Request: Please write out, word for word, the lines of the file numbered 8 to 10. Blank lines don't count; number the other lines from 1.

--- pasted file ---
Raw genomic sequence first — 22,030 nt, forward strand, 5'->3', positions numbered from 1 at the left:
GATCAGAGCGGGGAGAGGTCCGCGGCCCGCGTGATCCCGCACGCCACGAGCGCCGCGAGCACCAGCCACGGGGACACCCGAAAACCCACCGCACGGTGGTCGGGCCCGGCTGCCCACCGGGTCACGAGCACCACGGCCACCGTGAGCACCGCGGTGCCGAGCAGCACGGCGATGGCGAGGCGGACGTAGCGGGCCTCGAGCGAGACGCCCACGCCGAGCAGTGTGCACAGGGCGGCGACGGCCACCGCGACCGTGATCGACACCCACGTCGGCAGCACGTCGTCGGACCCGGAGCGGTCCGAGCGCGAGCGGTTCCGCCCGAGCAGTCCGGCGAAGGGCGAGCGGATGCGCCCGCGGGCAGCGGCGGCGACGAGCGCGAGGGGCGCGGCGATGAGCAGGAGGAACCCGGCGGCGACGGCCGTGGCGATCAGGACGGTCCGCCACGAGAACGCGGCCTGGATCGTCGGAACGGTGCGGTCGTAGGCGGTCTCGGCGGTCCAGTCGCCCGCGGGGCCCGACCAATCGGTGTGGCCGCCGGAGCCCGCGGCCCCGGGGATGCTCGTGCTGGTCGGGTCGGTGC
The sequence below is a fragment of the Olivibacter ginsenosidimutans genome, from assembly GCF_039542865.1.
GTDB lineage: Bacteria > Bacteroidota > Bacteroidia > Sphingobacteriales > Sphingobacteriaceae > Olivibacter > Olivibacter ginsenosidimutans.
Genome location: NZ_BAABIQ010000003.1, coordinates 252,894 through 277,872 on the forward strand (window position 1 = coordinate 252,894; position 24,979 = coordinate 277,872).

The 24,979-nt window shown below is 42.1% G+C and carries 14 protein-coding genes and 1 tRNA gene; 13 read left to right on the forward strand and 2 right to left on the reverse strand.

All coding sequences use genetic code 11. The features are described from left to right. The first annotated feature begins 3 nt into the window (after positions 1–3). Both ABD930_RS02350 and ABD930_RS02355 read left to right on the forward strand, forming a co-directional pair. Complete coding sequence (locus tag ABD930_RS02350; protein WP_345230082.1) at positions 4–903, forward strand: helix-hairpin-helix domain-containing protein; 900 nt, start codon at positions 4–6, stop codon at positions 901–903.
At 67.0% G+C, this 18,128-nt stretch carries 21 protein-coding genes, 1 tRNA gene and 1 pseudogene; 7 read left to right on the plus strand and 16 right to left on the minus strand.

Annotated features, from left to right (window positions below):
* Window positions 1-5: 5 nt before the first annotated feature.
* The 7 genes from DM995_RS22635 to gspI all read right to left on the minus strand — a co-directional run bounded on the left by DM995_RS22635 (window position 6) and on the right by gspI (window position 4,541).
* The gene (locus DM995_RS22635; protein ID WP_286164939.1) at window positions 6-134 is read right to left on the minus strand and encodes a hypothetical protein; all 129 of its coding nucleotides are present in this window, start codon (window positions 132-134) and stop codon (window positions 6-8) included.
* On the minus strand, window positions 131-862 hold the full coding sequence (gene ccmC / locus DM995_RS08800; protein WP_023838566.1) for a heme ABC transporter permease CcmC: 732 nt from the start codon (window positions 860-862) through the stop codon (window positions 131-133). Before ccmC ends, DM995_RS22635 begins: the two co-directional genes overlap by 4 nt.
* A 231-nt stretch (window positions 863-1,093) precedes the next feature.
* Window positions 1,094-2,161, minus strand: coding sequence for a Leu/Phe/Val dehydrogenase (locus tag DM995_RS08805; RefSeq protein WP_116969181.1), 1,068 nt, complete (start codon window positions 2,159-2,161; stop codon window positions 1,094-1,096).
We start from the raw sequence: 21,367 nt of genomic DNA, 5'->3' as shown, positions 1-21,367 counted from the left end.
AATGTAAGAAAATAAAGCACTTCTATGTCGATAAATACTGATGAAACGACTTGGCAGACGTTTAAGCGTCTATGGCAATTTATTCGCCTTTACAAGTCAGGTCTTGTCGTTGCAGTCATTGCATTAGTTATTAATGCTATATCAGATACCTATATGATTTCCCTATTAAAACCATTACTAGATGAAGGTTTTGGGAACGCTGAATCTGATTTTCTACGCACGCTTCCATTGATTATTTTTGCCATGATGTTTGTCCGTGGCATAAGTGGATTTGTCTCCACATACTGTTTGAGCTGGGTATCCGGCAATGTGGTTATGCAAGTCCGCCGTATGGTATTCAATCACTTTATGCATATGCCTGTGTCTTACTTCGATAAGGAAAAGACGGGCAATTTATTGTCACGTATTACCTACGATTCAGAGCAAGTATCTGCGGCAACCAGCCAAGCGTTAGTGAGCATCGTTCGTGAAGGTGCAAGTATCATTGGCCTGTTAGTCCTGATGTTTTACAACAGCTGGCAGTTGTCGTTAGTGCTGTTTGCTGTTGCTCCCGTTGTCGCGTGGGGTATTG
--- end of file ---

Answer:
At 67.0% G+C, this 18,128-nt stretch carries 21 protein-coding genes, 1 tRNA gene and 1 pseudogene; 7 read left to right on the plus strand and 16 right to left on the minus strand.

Annotated features, from left to right (window positions below):
* Window positions 1-5: 5 nt before the first annotated feature.